NAB Seeks Bigger Mortgage Share Amid Aggressive Competition

Photographer: Lisa Maree Williams/Bloomberg

The National Australia Bank Ltd. (NAB) logo atop the NAB House building is reflected in a nearby building in Sydney. Close

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Photographer: Lisa Maree Williams/Bloomberg

The National Australia Bank Ltd. (NAB) logo atop the NAB House building is reflected in a nearby building in Sydney.

National Australia Bank Ltd. (NAB), the country’s fastest growing mortgage lender, is yet to reach its market share goal as competition for home loans increases, the head of its retail bank said.

NAB’s market share has risen by 2.5 percentage points to more than 15 percent since August 2009, trailing Commonwealth Bank of Australia (CBA) and Westpac Banking Corp. (WBC), data from the Australian Prudential Regulatory Authority show.

“Overall market share of 15.3 -- we’re not where we want to be, we want to be somewhere north of that,” Gavin Slater, who became the head of NAB’s retail bank in April said in an interview yesterday. “We do have ambition to continue to grow market share. We think this is a business that benefits from scale.” He declined to give specific targets.

NAB Chief Executive Officer Cameron Clyne has offered the lowest benchmark home loan rate among Australia’s four biggest banks since June 2009 to boost mortgages, the country’s fastest growing loan segment, as total loan demand expands at close to the slowest pace on record. Mortgage lending has risen seven straight months through July, the longest streak in four years, according to the Australian Bureau of Statistics.

Rival banks are now “aggressively competing” in home loans given the profitability, Slater said. Since May CBA has narrowed its interest-rate difference with NAB to 2 basis points, while ANZ is matching NAB’s rate.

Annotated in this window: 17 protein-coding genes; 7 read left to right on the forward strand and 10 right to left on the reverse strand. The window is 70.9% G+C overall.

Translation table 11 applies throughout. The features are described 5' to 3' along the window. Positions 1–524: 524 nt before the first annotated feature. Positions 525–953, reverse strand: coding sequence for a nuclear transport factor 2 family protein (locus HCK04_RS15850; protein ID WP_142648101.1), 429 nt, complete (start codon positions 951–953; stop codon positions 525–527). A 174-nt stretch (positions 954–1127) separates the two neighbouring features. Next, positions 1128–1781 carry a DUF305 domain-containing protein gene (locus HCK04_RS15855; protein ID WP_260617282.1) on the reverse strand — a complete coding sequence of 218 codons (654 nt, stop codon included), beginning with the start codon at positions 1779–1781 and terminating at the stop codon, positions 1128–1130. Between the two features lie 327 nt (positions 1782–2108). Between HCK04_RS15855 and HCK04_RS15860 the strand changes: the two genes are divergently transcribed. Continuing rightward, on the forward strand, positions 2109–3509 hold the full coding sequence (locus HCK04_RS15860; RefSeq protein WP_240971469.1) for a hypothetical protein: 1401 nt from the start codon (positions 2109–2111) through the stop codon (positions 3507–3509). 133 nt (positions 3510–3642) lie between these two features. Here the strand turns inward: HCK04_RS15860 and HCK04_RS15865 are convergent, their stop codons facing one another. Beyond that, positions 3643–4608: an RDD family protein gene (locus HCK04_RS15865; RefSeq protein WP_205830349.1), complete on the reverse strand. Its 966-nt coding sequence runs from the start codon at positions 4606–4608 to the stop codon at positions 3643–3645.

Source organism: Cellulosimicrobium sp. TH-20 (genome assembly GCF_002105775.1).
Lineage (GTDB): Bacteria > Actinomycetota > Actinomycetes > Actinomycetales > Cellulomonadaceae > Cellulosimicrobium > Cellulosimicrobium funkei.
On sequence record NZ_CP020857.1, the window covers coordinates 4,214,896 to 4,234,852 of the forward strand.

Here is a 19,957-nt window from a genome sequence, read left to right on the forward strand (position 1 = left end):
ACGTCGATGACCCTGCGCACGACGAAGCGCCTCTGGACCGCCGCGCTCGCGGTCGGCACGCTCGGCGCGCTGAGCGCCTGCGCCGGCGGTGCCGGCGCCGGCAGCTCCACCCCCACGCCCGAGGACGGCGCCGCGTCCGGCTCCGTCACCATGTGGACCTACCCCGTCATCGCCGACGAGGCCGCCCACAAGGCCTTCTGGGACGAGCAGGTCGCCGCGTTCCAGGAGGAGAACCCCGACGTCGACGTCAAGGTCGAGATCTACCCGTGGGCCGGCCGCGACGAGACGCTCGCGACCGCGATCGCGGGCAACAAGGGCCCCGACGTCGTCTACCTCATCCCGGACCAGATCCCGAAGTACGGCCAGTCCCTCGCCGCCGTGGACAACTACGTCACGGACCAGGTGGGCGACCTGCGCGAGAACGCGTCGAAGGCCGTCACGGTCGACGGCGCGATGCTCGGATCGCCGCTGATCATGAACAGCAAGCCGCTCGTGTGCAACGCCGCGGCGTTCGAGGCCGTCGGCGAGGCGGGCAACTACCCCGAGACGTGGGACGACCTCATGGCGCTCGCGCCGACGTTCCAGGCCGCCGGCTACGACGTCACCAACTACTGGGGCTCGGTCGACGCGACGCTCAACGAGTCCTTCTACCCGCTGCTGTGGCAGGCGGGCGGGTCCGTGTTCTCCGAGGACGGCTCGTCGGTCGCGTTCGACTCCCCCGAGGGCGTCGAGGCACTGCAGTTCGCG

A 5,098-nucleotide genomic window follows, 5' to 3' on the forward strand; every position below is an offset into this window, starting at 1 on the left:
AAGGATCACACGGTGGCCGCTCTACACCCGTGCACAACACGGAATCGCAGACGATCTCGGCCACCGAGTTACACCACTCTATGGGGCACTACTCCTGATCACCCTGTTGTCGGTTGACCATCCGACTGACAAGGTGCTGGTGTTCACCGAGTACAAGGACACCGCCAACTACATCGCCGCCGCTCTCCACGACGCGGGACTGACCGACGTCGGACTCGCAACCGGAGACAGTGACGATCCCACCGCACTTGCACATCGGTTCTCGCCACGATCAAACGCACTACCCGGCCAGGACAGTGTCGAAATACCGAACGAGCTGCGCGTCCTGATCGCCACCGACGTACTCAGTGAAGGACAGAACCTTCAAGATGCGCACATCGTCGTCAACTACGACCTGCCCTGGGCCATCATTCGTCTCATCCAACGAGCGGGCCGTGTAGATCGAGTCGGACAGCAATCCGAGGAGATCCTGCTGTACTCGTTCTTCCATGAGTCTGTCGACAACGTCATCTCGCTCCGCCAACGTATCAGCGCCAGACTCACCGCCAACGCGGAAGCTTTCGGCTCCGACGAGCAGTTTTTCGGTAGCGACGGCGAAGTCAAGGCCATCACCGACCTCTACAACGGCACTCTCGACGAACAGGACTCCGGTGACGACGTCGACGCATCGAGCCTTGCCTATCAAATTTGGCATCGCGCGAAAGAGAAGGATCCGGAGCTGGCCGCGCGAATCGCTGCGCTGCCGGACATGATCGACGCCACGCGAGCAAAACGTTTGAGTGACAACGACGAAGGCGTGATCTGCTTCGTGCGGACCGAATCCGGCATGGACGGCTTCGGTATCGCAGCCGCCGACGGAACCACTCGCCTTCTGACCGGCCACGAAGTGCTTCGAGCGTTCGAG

NAB shares fell 0.6 percent to A$33.65 as of 1:07 p.m. in Sydney, paring this year’s gain to 35 percent. The benchmark S&P/ASX 200 Index has risen 12 percent.

Rate Cuts

Australia’s average standard variable home loan rate offered by banks was 5.95 percent in August from 6.85 percent a year earlier, according to central bank data. NAB cut its rate to 5.88 percent as of yesterday, its lowest level in four-and-a-half years, after the Reserve Bank of Australia lowered the cash rate by 25 basis points to a record 2.5 percent.

The competitive rate environment has helped boost housing credit by 4.7 percent in the year to July, while personal lending nudged up 0.5 percent and loans to business increased 1.3 percent, Reserve Bank of Australia data show. Home loans rose to A$24.2 billion ($22.4 billion) in July, the most in six years, according to the statistics bureau.

NAB’s retail banking unit, which offers mortgages, personal loans and lends to small businesses, reported a 19.2 percent rise in cash earnings to A$553 million in the six months to March 31, filings show.

While home prices rose last quarter at the fastest pace in more than three years, and June home sales were the highest since 2011, Slater ruled out concerns of an Australian housing bubble.

No Bubble

“I wouldn’t put housing in bubble territory,” he said. “Growth rates of 4 percent to 4.5 percent in mortgages probably doesn’t appear unreasonable. We have not relaxed our lending standards at all.’

Australian houses are 7 percent overvalued based on long-term trends, Sydney-based AMP Capital Investors Ltd. said Aug. 15 in a note to investors. Local homes are the sixth most overvalued globally and the house-price-to-income ratio was 21 percent above its long-term average, according to the Organisation for Economic Co-operation and Development.

Before taking on his current role, Slater spent four years leading the bank’s technology overhaul. He has been with NAB since 1999 and has had roles at the lender’s Australian, New Zealand and U.K units.

To contact the reporter on this story: Narayanan Somasundaram in Sydney at nsomasundara@bloomberg.net

To contact the editor responsible for this story: Chitra Somayaji at csomayaji@bloomberg.net

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